9 Reasons You NEED Popcorn in Your Diet

Ditch the chips. With so many health benefits, popcorn is one of the few snack foods you can eat guilt-free (as long as you make it the right way).

By Claire Nowak

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It has few calories—if you pop it the right wayiStock/PeopleImages

When we talk about the benefits of eating popcorn, we’re talking about air-popped popcorn, not the fatty, butter-drenched stuff you get at the movies. The Center for Science in the Public Interest found that the medium and large popcorn sizes at Regal theaters each had 1,200 calories and 60 grams of saturated fat. A large popcorn at AMC wasn’t much better (1,030 calories and 57 grams of saturated fat). The healthiest type of popcorn is air-popped, which only has 30 calories. You can use a hot air popper or try this hack: Put 3-4 tablespoons of kernels in a brown paper bag, fold the top of the bag twice to make sure it’s closed, and then microwave for two minutes, or until there’s only a few seconds between pops. (Related: This fascinating infographic explains why popcorn pops.)

Popcorn could be healthier than fruits and vegetablesiStock/OJO_Images

Yep, you read that right. Scientists from the University of Scranton found that popcorn is loaded polyphenols, compounds found in plants that act as antioxidants and can reduce inflammation. Polyphenols are heavily diluted in fruits and vegetables, which are 90 percent water. Yet popcorn is made up of about 4 percent water, so the polyphenols are more highly concentrated, especially in the hulls (the hard shells that get stuck in your teeth). One serving of popcorn can contain up to 300 mg of polyphenols, or 13 percent of the average American’s daily intake. Fruits account for 255 mg of polyphenols per day, and vegetables bring in even less (218 mg per day). That said, popcorn doesn’t have many other vitamins and nutrients, so it can’t completely replace fruits and veggies in your diet.

Popcorn may help fight canceriStock/freemixer

One of the many powers of polyphenols, like those found in popcorn, is their ability to block enzymes that cancers need to grow and, in doing so, regulate the spread of cancerous cells. The traditional way to reap these health benefits is by eating fruits and vegetables (it’s also one of the ways cancer doctors avoid cancer), but the high concentration of polyphenols makes popcorn a healthy alternative. Since they can also prevent inflammation and plaque build up, foods rich in polyphenols can help prevent cardiovascular disease.

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Popcorn gives you your fill of whole grainiStock/Vladislav Nosick

Popcorn is the only snack that is 100 percent unprocessed whole grain. Just one serving contains more than 70 percent of the recommended daily whole grain intake. Joe Vinson, PhD, the lead researcher on the revealing popcorn study from the University of Scranton, explains that even though cereals are considered whole grains as well, that just means that more than half of the weight of those products is whole grain.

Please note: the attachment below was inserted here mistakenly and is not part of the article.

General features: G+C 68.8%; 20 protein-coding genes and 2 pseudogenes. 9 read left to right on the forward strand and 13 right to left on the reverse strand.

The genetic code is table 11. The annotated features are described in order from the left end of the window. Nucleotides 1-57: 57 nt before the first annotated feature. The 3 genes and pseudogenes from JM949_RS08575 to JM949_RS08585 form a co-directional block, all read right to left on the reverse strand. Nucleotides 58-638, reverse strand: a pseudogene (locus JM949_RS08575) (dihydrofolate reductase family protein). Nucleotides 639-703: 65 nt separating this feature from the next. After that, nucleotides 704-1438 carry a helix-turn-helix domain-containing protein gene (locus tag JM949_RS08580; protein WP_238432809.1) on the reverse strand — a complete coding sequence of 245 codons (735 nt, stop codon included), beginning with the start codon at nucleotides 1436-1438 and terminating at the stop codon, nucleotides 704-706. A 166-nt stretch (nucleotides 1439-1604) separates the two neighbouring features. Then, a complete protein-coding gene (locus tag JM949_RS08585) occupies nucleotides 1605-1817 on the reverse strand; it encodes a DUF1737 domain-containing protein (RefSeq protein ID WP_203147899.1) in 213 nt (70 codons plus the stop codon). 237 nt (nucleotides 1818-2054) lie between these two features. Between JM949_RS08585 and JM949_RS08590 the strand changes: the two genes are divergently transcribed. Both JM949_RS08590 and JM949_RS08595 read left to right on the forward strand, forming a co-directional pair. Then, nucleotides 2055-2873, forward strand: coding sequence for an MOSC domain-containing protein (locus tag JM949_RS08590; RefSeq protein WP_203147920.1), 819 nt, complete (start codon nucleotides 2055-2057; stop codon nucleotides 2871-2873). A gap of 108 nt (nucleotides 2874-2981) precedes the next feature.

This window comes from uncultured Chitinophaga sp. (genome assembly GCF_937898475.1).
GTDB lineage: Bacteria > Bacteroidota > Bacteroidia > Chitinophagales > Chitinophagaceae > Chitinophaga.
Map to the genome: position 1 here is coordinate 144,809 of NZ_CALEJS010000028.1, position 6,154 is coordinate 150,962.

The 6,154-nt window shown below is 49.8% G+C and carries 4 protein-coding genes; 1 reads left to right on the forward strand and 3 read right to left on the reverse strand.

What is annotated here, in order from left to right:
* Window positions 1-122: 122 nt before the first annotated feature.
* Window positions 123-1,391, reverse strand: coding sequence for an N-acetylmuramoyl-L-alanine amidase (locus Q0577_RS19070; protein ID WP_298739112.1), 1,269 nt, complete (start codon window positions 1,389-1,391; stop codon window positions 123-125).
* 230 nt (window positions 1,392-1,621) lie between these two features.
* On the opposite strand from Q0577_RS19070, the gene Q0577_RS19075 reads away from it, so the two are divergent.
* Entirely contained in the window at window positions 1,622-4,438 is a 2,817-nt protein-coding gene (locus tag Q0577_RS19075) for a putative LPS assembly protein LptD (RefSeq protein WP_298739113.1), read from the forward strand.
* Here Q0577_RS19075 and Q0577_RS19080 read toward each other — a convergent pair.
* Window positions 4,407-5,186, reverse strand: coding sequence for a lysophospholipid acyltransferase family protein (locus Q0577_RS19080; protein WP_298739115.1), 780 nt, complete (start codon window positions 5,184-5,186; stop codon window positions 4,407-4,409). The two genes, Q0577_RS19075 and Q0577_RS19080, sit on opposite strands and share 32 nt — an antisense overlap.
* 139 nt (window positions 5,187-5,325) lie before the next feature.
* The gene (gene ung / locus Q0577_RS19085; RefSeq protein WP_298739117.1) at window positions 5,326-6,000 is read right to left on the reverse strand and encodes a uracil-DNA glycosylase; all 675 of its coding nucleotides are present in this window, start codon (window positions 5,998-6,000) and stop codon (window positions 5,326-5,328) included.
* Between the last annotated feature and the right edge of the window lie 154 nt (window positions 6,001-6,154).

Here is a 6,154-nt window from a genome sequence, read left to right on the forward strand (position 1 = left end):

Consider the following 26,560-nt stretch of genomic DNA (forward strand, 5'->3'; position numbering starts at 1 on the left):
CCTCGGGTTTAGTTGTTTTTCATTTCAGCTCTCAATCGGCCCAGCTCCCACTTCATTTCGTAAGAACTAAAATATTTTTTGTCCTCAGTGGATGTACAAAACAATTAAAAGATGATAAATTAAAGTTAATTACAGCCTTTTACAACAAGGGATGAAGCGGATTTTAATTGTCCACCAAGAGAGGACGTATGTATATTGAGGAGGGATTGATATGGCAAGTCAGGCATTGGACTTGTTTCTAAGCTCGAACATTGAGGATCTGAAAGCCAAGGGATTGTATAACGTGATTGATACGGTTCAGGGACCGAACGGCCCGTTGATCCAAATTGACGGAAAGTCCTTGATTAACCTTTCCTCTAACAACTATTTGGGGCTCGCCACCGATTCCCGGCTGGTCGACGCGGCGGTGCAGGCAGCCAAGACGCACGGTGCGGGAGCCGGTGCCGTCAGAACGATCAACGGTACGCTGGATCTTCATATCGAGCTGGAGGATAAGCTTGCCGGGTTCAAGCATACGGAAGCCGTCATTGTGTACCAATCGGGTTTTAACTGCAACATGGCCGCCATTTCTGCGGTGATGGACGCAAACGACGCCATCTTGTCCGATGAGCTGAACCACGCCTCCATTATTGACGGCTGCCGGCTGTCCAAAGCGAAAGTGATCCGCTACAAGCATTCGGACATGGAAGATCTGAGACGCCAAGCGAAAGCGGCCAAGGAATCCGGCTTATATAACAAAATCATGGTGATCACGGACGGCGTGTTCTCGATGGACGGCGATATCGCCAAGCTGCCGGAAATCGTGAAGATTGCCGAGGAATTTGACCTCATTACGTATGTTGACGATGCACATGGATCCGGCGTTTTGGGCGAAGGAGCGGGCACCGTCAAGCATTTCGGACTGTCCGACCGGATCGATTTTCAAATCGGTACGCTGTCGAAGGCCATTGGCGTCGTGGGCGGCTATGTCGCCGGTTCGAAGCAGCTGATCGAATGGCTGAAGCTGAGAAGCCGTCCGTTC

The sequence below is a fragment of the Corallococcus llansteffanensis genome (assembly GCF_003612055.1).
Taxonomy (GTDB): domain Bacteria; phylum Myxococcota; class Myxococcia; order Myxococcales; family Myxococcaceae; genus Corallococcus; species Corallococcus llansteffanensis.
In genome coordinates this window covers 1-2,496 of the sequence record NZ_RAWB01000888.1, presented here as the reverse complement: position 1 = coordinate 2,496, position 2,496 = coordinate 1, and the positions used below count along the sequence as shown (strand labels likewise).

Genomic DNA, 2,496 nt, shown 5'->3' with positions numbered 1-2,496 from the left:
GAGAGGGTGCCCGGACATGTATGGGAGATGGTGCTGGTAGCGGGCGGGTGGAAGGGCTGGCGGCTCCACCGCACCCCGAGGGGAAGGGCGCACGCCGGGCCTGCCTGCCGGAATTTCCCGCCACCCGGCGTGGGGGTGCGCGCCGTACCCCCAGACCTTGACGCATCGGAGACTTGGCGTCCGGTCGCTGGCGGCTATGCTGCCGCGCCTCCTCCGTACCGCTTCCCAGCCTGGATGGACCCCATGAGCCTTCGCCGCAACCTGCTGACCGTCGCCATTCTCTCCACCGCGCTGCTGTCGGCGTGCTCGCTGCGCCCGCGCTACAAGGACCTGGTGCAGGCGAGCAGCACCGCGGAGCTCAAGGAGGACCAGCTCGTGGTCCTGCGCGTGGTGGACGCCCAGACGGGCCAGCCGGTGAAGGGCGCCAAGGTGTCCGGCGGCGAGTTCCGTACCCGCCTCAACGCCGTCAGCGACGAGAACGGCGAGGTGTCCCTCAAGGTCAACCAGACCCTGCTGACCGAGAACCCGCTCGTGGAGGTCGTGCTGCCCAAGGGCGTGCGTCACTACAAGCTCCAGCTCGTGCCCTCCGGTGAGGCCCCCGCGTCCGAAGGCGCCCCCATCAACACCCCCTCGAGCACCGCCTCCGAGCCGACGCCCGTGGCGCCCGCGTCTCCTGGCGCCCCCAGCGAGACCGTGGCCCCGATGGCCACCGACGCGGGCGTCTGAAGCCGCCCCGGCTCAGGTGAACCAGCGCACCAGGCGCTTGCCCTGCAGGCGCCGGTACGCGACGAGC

Popcorn may help relieve constipationiStock/AndreyPopov

Since popcorn is all whole grain, its insoluble fiber helps keep your digestive track in check and prevents constipation. A 2008 study found that people who ate popcorn regularly increased their daily fiber intake by 22 percent and their overall whole grain intake by a whopping 250 percent. Who knew this small snack could make such a huge impact on digestive health?! But eating more fibrous foods is only one way to relieve constipation. Here are more surprising home remedies for constipation you can try.

It’s the perfect dieting snackiStock/Rostislav_Sedlacek

High-fiber foods take more time to digest than non-fibrous foods, so they keep you fuller longer. Snacking on air-popped popcorn in between meals can make you less tempted by sweets and fatty foods. Just don’t load up on butter and salt. Check out these other healthy snack ideas to keep your diet on track.

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Popcorn is diabetic friendlyiStock/AMR-Imag

Even though fiber is listed on food labels under total carbohydrates, it doesn’t have the same effect on blood sugar as refined carbs, like white bread, that get digested. Fiber isn’t broken down by the body, so it won’t cause a sudden blood sugar spike. Check out more reasons why a high-fiber diet is insanely healthy for diabetics.

There are endless options for popcorn toppingsiStock/alamourus

You can put way more on popcorn than just salt and butter. Add cinnamon or apple pie spice for a sweet treat. Go spicy with hot sauce, wasabi, or curry. Give your snack an Italian flair with grated Parmesan and a dash of olive oil. Basically, anything in your spice rack can add more flavor without the calories (Bonus: Those same spices can double as awesome home remedies for everything from allergies to bruises).

Popcorn has more iron than spinachiStock/Lecic

Not by much, but it’s true! According to the USDA, one ounce (28 grams) of popcorn
contains 0.9 mg of iron, and one cup of raw spinach (30 grams) has 0.8 mg. These numbers seem small, but adult men only need 8 mg of iron in their diet each day. Adult women, on the other hand, need 18 mg per day (because of the blood they lose during menstruation). Almost 10 percent of women are iron deficient, according to the CDC. (If you have these silent signs of anemia, you could be too.) So ladies, get your fill of iron however you can.

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